How do you convince hundreds of Music City businesses, owners of major buildings and residents to turn off all nonessential lights for one hour on a busy March Saturday night? When the World Wildlife Fund (WWF) decided to bring Earth Hour to Nashville in 2009, it hired McNeely Pigott & Fox to make it happen.
Earth Hour began in 2007 in Sydney, Australia, when 2.2 million homes and businesses turned their lights off for one hour to symbolize growing concern over the issue of climate change. In 2008, Earth Hour went global. More than 50 million people turned out their lights. WWF decided to make Earth Hour 2009 even bigger. In December 2008, WWF announced that Nashville would serve as an official flagship city for Earth Hour 2009. Other Earth Hour 2009 U.S. flagship cities were Atlanta, Chicago, Dallas, Las Vegas, Los Angeles, Miami, New York City and San Francisco.
In partnership with WWF’s Southeast Rivers and Streams Program and Mayor Karl Dean’s office, MP&F recruited a group of Nashville’s prominent community leaders to lead the effort as members of the Earth Hour Nashville steering committee. MP&F worked with committee members to develop a vision for Nashville’s participation in Earth Hour and to identify and recruit key landmarks and buildings to participate in the initiative. The group decided to focus Nashville’s efforts on downtown Nashville, specifically the historic Lower Broadway area, and to incorporate Nashville’s musical talent into the city’s Earth Hour festivities.
To help get the word out and encourage widespread participation in Earth Hour, MP&F coordinated a kickoff event in February. The event was held at The Stage, one of Music City’s famous honky-tonks on Lower Broadway, and featured Mayor Dean, World Wildlife Fund officials, and several country music artists, including Jo Dee Messina, Big Kenny and Kathy Mattea. The event was attended by hundreds of Nashvillians and covered by The Tennessean, CMT, all four local television news stations, and Country Weekly.
The use of social media tools such as Facebook, YouTube and Twitter played a key role in helping spread the word about Earth Hour Nashville. By the end of March, @EarthHrNshville had nearly 500 followers, and was ranked as the 37th most popular Twitter user in Nashville during that month, according to Twitterholic.com. MP&F used Twitter to generate excitement about Earth Hour Nashville, and to drive people to the Earth Hour Web site to sign up to participate.
In addition to coordinating the efforts of the steering committee, planning the kickoff event and executing social media outreach, MP&F worked hard during the months leading up to March 28 to ensure the success of the event. The MP&F team recruited hundreds of Nashville-area businesses and individuals to commit to participating in Earth Hour, planned and executed a meticulous night-of lights-out plan that ensured all major nonessential lights in downtown Nashville went out at 8:30 p.m., recruited some of Nashville’s top musical talent to support the city’s Earth Hour efforts, planned and staffed a VIP party to take place the night of Earth Hour, coordinated a public event held the night of Earth Hour that encouraged Nashvillians to come downtown to watch the lights go out, generated lead-up and night-of media coverage that resulted in more than 75 million media impressions, and arranged for photographers to capture the “before” and “after” shots of iconic buildings throughout the city that participated in Earth Hour.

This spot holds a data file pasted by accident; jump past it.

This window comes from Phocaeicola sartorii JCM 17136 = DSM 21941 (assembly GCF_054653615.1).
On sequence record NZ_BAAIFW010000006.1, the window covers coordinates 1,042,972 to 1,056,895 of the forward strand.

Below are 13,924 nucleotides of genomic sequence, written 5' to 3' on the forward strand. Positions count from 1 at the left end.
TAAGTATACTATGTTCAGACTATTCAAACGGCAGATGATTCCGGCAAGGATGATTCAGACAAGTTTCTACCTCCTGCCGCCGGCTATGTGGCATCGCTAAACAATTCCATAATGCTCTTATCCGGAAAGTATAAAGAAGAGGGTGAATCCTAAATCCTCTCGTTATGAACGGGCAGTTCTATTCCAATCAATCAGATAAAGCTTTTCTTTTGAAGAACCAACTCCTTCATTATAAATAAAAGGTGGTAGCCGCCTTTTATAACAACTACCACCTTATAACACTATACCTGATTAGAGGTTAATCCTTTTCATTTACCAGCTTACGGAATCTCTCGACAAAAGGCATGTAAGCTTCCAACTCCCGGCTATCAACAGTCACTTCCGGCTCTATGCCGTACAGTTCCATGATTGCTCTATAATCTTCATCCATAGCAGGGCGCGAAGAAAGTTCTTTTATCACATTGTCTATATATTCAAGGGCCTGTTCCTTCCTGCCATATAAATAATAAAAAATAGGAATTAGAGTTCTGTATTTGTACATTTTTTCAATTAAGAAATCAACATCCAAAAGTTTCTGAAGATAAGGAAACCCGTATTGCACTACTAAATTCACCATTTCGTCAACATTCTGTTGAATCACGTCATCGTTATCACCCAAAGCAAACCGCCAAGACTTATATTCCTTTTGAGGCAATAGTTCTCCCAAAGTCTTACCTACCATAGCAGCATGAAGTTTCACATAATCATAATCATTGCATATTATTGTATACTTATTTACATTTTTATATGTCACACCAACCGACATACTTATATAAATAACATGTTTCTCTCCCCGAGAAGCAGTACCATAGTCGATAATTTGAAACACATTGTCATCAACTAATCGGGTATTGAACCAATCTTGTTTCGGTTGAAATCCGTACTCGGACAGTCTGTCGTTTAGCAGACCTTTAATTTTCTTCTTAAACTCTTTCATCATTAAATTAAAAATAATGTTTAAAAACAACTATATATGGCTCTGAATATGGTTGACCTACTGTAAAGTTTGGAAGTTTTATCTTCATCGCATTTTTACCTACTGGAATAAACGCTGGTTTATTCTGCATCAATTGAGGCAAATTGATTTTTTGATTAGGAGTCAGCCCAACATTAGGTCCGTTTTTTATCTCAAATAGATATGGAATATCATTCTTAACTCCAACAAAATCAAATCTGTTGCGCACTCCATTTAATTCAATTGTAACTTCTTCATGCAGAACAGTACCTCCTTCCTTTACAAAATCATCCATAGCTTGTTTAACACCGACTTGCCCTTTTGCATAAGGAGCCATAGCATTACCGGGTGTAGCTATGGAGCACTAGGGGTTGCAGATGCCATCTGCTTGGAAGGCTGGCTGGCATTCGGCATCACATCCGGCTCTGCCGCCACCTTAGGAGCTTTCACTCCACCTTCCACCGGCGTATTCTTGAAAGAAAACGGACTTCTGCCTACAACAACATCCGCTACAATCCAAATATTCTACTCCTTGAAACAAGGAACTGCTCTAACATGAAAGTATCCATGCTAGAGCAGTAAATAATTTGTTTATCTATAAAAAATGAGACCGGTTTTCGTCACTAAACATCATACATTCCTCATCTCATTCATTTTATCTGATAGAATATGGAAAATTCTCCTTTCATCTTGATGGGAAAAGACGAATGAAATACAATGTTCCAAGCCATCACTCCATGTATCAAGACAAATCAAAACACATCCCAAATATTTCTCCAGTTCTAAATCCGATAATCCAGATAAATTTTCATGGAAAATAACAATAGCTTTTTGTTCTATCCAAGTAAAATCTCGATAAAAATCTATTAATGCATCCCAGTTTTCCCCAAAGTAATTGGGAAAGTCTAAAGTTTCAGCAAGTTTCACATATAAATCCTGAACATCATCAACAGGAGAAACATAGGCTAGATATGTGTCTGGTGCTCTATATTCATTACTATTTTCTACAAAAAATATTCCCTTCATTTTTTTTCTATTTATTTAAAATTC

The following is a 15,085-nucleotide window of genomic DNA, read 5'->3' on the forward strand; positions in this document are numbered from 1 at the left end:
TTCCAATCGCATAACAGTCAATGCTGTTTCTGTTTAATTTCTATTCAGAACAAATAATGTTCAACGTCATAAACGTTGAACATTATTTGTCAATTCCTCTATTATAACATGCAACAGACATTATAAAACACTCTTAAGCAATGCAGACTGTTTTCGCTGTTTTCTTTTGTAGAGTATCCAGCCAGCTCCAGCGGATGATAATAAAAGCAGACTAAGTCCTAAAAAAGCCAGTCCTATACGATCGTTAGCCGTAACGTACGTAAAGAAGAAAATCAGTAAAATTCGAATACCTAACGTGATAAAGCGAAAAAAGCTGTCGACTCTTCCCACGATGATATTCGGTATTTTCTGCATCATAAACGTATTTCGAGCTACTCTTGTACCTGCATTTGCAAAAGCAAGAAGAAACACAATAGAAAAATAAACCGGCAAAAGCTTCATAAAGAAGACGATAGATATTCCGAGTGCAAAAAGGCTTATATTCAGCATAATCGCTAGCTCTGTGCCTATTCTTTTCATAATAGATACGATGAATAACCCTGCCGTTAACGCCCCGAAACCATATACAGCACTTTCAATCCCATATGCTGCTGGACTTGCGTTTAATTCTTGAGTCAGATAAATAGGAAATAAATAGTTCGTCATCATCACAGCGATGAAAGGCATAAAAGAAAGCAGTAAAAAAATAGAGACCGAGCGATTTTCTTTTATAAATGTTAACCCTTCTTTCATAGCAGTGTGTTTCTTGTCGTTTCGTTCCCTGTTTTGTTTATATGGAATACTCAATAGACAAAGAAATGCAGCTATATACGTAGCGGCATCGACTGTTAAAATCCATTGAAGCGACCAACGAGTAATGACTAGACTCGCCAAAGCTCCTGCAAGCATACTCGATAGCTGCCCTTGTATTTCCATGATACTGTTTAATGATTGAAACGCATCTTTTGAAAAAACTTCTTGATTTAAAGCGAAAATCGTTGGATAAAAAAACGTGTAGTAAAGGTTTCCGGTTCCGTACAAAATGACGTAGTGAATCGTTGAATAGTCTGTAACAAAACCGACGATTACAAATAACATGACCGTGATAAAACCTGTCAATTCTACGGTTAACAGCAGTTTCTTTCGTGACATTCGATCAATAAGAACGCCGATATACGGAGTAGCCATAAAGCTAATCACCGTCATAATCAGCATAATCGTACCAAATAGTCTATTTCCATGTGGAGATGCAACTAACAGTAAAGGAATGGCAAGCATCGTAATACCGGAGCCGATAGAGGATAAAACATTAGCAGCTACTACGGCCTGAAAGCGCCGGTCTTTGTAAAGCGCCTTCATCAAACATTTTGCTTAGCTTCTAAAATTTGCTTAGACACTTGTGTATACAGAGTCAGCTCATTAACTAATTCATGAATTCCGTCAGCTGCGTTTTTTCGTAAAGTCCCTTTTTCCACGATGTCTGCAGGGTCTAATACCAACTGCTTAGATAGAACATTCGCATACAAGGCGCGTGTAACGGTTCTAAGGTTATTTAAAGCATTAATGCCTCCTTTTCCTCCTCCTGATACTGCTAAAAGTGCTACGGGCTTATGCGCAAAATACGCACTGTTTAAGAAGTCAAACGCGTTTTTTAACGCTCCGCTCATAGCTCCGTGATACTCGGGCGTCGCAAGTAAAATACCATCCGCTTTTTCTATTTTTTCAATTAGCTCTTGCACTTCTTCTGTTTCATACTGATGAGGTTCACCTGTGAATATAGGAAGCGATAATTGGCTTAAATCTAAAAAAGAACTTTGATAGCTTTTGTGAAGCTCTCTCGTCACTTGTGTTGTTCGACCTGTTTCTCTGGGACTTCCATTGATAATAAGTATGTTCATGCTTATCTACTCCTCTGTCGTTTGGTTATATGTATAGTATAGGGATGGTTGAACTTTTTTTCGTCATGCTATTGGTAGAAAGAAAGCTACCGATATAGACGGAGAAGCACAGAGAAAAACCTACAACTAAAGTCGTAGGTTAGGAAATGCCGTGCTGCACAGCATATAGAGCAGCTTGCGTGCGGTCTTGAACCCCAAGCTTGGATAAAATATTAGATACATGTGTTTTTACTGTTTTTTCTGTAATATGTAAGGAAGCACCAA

On March 28, 2009, the Earth Hour Nashville lights-out event took place at Sommet Center Plaza in the heart of downtown Nashville. After the Nashville Predators’ game ended, thousands of hockey fans and Earth Hour participants spilled out onto the plaza to watch as award-winning, multiplatinum recording artist Jo Dee Messina performed during the moments leading up to Earth Hour. At 8:30 p.m., Mayor Dean, Messina, Big Kenny and WWF officials turned off the lights of the Sommet Center needle, beginning the cascade of neon and other nonessential lights going off. Messina performed her new single, “Shine,” from her upcoming Unmistakable album, moments after downtown’s historic Lower Broadway, major buildings and iconic structures went dark for Earth Hour.
Nashville’s community rallied around Earth Hour – especially the downtown building and business owners. By the time it was all said and done, at least 300 major buildings, businesses and landmarks had turned off their nonessential lights from 8:30 to 9:30 p.m. on Saturday, March 28. Thanks to the enthusiasm of thousands of Nashvillians, Nashville’s skyline was plunged into darkness for one hour in a symbolic demonstration of support for global action against climate change.
WWF’s Earth Hour 2009 was hailed as the biggest-ever vote for the future of planet Earth. Hundreds of millions of people took part by switching off nonessential lighting for an hour. Cities from Las Vegas to Sydney, from Cape Town to Beijing participated. And many of the world’s most iconic landmarks went dark, including the Golden Gate Bridge, the Empire State Building, Sears Tower, the Eiffel Tower, Niagara Falls, and the Edinburgh Castle in Scotland. Nashville was right there in the middle of it all to make sure the world knows that Music City cares about the future of our planet.